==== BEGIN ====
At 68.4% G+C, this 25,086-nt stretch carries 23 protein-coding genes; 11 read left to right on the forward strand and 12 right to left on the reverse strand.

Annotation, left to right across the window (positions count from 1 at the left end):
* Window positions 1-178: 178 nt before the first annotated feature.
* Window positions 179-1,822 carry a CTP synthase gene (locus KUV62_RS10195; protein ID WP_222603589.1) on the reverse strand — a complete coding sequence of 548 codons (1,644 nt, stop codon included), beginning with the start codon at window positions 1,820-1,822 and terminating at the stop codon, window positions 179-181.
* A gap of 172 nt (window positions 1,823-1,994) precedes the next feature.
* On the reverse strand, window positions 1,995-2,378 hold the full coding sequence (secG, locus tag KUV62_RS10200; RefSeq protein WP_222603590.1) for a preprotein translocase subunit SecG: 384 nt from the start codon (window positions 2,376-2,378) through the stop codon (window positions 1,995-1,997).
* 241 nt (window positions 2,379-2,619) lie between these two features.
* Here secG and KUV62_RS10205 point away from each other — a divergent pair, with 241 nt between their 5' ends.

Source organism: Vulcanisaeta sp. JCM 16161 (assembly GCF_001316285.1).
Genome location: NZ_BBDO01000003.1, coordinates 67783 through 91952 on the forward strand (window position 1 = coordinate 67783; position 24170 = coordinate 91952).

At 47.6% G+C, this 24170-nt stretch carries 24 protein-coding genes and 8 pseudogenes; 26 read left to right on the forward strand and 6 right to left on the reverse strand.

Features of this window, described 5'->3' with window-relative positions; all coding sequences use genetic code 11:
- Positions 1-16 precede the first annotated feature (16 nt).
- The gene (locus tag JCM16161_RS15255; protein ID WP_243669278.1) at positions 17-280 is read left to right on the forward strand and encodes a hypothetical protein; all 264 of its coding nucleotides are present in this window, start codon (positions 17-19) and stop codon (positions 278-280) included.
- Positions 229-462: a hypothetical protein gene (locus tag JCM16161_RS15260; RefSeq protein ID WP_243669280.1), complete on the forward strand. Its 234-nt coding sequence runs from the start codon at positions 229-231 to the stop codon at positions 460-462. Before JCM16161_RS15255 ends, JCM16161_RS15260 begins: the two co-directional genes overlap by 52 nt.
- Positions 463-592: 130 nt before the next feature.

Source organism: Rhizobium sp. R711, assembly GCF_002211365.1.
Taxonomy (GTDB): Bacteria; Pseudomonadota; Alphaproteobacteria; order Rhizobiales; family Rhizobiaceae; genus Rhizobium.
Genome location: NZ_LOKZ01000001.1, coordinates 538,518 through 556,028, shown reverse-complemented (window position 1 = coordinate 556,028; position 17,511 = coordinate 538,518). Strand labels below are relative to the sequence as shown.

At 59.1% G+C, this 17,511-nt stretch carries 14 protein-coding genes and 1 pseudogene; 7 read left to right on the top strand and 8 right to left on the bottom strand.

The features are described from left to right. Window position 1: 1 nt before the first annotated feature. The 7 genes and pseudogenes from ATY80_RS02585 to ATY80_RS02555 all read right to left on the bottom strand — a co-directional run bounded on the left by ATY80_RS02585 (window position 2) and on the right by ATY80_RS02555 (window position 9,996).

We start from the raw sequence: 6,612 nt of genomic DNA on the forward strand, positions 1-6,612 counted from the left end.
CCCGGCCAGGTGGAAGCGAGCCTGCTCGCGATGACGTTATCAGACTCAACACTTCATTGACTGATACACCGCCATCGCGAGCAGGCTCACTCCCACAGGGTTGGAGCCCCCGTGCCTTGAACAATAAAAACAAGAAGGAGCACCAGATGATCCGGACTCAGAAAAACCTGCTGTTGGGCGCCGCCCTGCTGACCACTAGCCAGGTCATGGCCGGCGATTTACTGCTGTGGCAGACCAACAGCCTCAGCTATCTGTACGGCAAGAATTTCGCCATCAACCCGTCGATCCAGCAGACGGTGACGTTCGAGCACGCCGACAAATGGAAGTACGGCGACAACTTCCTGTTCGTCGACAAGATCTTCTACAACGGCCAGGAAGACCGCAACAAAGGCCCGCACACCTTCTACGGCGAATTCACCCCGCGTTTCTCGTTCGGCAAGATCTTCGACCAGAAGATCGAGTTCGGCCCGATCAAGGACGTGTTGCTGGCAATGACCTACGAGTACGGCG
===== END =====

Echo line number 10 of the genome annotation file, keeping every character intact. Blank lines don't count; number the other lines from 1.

Genome location: NZ_BBDO01000003.1, coordinates 67783 through 91952 on the forward strand (window position 1 = coordinate 67783; position 24170 = coordinate 91952).